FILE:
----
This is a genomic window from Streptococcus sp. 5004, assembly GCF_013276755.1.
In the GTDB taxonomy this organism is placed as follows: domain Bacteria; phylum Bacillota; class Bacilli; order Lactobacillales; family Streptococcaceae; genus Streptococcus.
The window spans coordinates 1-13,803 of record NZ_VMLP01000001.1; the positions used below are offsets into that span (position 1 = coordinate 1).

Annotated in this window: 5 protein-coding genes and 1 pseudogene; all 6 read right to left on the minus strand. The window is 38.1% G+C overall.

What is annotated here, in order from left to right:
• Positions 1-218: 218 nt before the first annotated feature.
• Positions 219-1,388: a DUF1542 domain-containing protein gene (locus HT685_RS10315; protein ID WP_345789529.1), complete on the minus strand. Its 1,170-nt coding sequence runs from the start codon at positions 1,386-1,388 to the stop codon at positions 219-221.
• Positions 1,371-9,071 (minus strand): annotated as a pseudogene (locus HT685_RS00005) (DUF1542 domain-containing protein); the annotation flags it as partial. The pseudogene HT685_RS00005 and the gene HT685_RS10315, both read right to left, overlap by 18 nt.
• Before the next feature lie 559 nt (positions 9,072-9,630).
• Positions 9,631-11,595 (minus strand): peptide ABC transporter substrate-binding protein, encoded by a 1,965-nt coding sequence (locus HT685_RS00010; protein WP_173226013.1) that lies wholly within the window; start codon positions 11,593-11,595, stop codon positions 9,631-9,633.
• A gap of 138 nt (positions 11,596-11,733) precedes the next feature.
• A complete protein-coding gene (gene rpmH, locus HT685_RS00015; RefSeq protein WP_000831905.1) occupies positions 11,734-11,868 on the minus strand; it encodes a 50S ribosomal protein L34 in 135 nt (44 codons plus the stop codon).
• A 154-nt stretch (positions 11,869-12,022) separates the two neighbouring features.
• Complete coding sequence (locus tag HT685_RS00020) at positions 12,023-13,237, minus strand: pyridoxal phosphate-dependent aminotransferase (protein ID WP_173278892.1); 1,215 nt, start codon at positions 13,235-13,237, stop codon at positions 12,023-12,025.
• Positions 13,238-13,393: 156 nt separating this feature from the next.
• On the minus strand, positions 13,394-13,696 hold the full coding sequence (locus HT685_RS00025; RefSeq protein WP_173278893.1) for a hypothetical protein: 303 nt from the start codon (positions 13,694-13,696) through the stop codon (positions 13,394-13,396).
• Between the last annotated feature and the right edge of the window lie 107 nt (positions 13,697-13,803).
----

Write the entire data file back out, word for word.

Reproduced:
This is a genomic window from Streptococcus sp. 5004, assembly GCF_013276755.1.
In the GTDB taxonomy this organism is placed as follows: domain Bacteria; phylum Bacillota; class Bacilli; order Lactobacillales; family Streptococcaceae; genus Streptococcus.
The window spans coordinates 1-13,803 of record NZ_VMLP01000001.1; the positions used below are offsets into that span (position 1 = coordinate 1).

Annotated in this window: 5 protein-coding genes and 1 pseudogene; all 6 read right to left on the minus strand. The window is 38.1% G+C overall.

What is annotated here, in order from left to right:
• Positions 1-218: 218 nt before the first annotated feature.
• Positions 219-1,388: a DUF1542 domain-containing protein gene (locus HT685_RS10315; protein ID WP_345789529.1), complete on the minus strand. Its 1,170-nt coding sequence runs from the start codon at positions 1,386-1,388 to the stop codon at positions 219-221.
• Positions 1,371-9,071 (minus strand): annotated as a pseudogene (locus HT685_RS00005) (DUF1542 domain-containing protein); the annotation flags it as partial. The pseudogene HT685_RS00005 and the gene HT685_RS10315, both read right to left, overlap by 18 nt.
• Before the next feature lie 559 nt (positions 9,072-9,630).
• Positions 9,631-11,595 (minus strand): peptide ABC transporter substrate-binding protein, encoded by a 1,965-nt coding sequence (locus HT685_RS00010; protein WP_173226013.1) that lies wholly within the window; start codon positions 11,593-11,595, stop codon positions 9,631-9,633.
• A gap of 138 nt (positions 11,596-11,733) precedes the next feature.
• A complete protein-coding gene (gene rpmH, locus HT685_RS00015; RefSeq protein WP_000831905.1) occupies positions 11,734-11,868 on the minus strand; it encodes a 50S ribosomal protein L34 in 135 nt (44 codons plus the stop codon).
• A 154-nt stretch (positions 11,869-12,022) separates the two neighbouring features.
• Complete coding sequence (locus tag HT685_RS00020) at positions 12,023-13,237, minus strand: pyridoxal phosphate-dependent aminotransferase (protein ID WP_173278892.1); 1,215 nt, start codon at positions 13,235-13,237, stop codon at positions 12,023-12,025.
• Positions 13,238-13,393: 156 nt separating this feature from the next.
• On the minus strand, positions 13,394-13,696 hold the full coding sequence (locus HT685_RS00025; RefSeq protein WP_173278893.1) for a hypothetical protein: 303 nt from the start codon (positions 13,694-13,696) through the stop codon (positions 13,394-13,396).
• Between the last annotated feature and the right edge of the window lie 107 nt (positions 13,697-13,803).